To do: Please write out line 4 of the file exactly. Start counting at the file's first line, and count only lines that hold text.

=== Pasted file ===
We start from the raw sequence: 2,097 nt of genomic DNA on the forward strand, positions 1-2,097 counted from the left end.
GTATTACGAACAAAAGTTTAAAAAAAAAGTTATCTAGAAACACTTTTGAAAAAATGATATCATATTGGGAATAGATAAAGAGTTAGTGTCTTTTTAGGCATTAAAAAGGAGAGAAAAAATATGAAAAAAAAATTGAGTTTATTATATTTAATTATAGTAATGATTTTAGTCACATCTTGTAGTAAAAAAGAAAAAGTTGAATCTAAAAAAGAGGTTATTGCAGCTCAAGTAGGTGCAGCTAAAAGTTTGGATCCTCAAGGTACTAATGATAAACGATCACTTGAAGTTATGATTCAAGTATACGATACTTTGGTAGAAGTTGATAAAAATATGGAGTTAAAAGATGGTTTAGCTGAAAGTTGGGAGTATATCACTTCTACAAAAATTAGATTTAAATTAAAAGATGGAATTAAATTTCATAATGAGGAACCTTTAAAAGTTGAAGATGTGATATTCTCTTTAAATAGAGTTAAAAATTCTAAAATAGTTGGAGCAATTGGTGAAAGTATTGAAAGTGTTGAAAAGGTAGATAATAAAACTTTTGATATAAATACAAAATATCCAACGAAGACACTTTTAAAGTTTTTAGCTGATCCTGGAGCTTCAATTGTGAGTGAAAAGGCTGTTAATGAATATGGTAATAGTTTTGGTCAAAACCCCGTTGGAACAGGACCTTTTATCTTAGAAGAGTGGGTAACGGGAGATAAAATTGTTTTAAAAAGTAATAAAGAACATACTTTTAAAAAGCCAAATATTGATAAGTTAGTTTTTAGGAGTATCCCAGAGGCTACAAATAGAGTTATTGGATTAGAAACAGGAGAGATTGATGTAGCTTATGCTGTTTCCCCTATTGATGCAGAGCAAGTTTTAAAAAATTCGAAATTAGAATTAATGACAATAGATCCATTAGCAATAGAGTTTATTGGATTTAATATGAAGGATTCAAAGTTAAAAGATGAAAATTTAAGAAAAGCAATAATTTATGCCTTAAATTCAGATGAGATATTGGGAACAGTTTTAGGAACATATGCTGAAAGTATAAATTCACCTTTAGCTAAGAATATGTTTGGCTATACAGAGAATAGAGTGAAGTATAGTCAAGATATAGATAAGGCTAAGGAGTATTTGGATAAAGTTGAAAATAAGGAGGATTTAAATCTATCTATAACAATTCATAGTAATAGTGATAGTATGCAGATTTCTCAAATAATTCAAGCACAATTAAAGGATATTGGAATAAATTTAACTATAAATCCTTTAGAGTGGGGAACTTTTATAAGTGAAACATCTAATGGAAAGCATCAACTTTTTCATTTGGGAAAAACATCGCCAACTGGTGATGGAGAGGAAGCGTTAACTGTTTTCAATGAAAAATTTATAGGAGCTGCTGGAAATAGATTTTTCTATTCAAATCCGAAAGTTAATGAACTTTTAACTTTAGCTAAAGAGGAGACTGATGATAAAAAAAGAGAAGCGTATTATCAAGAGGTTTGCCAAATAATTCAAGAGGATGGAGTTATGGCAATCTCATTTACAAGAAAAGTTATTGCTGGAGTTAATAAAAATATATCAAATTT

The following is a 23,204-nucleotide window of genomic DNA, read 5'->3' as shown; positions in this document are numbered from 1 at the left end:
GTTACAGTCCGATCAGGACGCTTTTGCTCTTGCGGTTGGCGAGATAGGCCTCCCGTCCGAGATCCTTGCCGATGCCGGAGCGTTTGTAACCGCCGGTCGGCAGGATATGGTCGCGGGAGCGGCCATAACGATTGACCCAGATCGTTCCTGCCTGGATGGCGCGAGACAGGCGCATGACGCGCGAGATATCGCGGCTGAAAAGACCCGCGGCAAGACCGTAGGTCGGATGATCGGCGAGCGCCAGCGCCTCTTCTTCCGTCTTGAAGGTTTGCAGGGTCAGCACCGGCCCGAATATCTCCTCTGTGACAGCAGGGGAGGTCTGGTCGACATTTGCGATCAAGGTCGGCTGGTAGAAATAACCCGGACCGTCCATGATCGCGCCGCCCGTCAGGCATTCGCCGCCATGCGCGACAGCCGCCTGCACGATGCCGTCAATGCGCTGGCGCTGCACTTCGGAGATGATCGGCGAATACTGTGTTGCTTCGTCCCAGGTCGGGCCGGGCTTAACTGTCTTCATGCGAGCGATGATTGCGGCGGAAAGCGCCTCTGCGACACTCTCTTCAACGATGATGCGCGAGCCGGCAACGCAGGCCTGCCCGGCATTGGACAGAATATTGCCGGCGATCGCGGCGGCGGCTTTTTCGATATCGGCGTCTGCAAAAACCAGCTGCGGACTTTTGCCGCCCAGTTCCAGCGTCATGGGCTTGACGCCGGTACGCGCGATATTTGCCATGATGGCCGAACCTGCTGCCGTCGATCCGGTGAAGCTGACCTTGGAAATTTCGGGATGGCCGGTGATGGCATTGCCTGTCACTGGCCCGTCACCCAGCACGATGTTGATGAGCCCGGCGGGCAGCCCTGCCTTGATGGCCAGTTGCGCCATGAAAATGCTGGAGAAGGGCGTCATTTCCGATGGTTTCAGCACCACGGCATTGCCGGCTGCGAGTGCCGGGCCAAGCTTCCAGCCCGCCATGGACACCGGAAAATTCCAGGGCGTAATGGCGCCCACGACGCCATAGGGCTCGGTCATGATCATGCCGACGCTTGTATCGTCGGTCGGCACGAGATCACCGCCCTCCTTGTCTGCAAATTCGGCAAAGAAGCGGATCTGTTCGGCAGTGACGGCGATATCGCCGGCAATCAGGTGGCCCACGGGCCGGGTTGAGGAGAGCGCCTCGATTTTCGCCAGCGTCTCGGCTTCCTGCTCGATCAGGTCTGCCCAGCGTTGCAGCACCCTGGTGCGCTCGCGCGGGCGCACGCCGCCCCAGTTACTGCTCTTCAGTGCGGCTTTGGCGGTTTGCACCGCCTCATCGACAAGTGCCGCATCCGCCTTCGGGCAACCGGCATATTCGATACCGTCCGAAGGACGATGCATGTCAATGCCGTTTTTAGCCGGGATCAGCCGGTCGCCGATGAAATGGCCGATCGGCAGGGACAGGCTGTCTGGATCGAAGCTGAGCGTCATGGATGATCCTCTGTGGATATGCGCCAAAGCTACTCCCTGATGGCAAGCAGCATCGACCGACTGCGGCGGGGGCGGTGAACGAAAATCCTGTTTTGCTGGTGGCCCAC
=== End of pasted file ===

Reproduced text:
GTTACAGTCCGATCAGGACGCTTTTGCTCTTGCGGTTGGCGAGATAGGCCTCCCGTCCGAGATCCTTGCCGATGCCGGAGCGTTTGTAACCGCCGGTCGGCAGGATATGGTCGCGGGAGCGGCCATAACGATTGACCCAGATCGTTCCTGCCTGGATGGCGCGAGACAGGCGCATGACGCGCGAGATATCGCGGCTGAAAAGACCCGCGGCAAGACCGTAGGTCGGATGATCGGCGAGCGCCAGCGCCTCTTCTTCCGTCTTGAAGGTTTGCAGGGTCAGCACCGGCCCGAATATCTCCTCTGTGACAGCAGGGGAGGTCTGGTCGACATTTGCGATCAAGGTCGGCTGGTAGAAATAACCCGGACCGTCCATGATCGCGCCGCCCGTCAGGCATTCGCCGCCATGCGCGACAGCCGCCTGCACGATGCCGTCAATGCGCTGGCGCTGCACTTCGGAGATGATCGGCGAATACTGTGTTGCTTCGTCCCAGGTCGGGCCGGGCTTAACTGTCTTCATGCGAGCGATGATTGCGGCGGAAAGCGCCTCTGCGACACTCTCTTCAACGATGATGCGCGAGCCGGCAACGCAGGCCTGCCCGGCATTGGACAGAATATTGCCGGCGATCGCGGCGGCGGCTTTTTCGATATCGGCGTCTGCAAAAACCAGCTGCGGACTTTTGCCGCCCAGTTCCAGCGTCATGGGCTTGACGCCGGTACGCGCGATATTTGCCATGATGGCCGAACCTGCTGCCGTCGATCCGGTGAAGCTGACCTTGGAAATTTCGGGATGGCCGGTGATGGCATTGCCTGTCACTGGCCCGTCACCCAGCACGATGTTGATGAGCCCGGCGGGCAGCCCTGCCTTGATGGCCAGTTGCGCCATGAAAATGCTGGAGAAGGGCGTCATTTCCGATGGTTTCAGCACCACGGCATTGCCGGCTGCGAGTGCCGGGCCAAGCTTCCAGCCCGCCATGGACACCGGAAAATTCCAGGGCGTAATGGCGCCCACGACGCCATAGGGCTCGGTCATGATCATGCCGACGCTTGTATCGTCGGTCGGCACGAGATCACCGCCCTCCTTGTCTGCAAATTCGGCAAAGAAGCGGATCTGTTCGGCAGTGACGGCGATATCGCCGGCAATCAGGTGGCCCACGGGCCGGGTTGAGGAGAGCGCCTCGATTTTCGCCAGCGTCTCGGCTTCCTGCTCGATCAGGTCTGCCCAGCGTTGCAGCACCCTGGTGCGCTCGCGCGGGCGCACGCCGCCCCAGTTACTGCTCTTCAGTGCGGCTTTGGCGGTTTGCACCGCCTCATCGACAAGTGCCGCATCCGCCTTCGGGCAACCGGCATATTCGATACCGTCCGAAGGACGATGCATGTCAATGCCGTTTTTAGCCGGGATCAGCCGGTCGCCGATGAAATGGCCGATCGGCAGGGACAGGCTGTCTGGATCGAAGCTGAGCGTCATGGATGATCCTCTGTGGATATGCGCCAAAGCTACTCCCTGATGGCAAGCAGCATCGACCGACTGCGGCGGGGGCGGTGAACGAAAATCCTGTTTTGCTGGTGGCCCAC